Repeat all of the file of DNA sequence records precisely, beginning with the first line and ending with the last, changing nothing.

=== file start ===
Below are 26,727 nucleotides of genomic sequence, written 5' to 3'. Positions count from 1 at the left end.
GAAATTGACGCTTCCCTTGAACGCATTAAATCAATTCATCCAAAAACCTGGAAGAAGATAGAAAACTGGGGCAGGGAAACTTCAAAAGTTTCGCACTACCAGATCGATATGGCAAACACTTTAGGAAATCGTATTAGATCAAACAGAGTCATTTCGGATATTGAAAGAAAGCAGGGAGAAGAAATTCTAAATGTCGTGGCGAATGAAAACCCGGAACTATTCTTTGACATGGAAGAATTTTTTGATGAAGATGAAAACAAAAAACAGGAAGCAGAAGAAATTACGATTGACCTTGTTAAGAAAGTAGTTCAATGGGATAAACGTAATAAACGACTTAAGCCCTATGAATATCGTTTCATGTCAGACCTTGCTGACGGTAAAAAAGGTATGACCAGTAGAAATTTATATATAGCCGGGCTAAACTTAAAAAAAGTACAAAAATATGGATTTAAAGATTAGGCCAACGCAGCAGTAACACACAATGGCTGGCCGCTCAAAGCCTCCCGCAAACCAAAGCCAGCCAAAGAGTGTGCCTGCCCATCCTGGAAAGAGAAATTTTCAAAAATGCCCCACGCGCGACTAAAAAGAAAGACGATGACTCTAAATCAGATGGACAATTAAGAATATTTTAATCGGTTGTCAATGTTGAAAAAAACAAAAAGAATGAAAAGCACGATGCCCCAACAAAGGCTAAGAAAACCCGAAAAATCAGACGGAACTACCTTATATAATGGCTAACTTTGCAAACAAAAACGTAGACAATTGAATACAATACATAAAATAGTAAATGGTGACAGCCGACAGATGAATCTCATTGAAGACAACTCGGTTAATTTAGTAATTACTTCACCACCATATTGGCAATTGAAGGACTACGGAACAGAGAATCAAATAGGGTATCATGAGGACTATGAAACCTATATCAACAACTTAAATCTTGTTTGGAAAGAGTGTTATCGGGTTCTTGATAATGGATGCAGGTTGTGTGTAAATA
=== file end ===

Below are 26,727 nucleotides of genomic sequence, written 5' to 3'. Positions count from 1 at the left end.
GAAATTGACGCTTCCCTTGAACGCATTAAATCAATTCATCCAAAAACCTGGAAGAAGATAGAAAACTGGGGCAGGGAAACTTCAAAAGTTTCGCACTACCAGATCGATATGGCAAACACTTTAGGAAATCGTATTAGATCAAACAGAGTCATTTCGGATATTGAAAGAAAGCAGGGAGAAGAAATTCTAAATGTCGTGGCGAATGAAAACCCGGAACTATTCTTTGACATGGAAGAATTTTTTGATGAAGATGAAAACAAAAAACAGGAAGCAGAAGAAATTACGATTGACCTTGTTAAGAAAGTAGTTCAATGGGATAAACGTAATAAACGACTTAAGCCCTATGAATATCGTTTCATGTCAGACCTTGCTGACGGTAAAAAAGGTATGACCAGTAGAAATTTATATATAGCCGGGCTAAACTTAAAAAAAGTACAAAAATATGGATTTAAAGATTAGGCCAACGCAGCAGTAACACACAATGGCTGGCCGCTCAAAGCCTCCCGCAAACCAAAGCCAGCCAAAGAGTGTGCCTGCCCATCCTGGAAAGAGAAATTTTCAAAAATGCCCCACGCGCGACTAAAAAGAAAGACGATGACTCTAAATCAGATGGACAATTAAGAATATTTTAATCGGTTGTCAATGTTGAAAAAAACAAAAAGAATGAAAAGCACGATGCCCCAACAAAGGCTAAGAAAACCCGAAAAATCAGACGGAACTACCTTATATAATGGCTAACTTTGCAAACAAAAACGTAGACAATTGAATACAATACATAAAATAGTAAATGGTGACAGCCGACAGATGAATCTCATTGAAGACAACTCGGTTAATTTAGTAATTACTTCACCACCATATTGGCAATTGAAGGACTACGGAACAGAGAATCAAATAGGGTATCATGAGGACTATGAAACCTATATCAACAACTTAAATCTTGTTTGGAAAGAGTGTTATCGGGTTCTTGATAATGGATGCAGGTTGTGTGTAAATA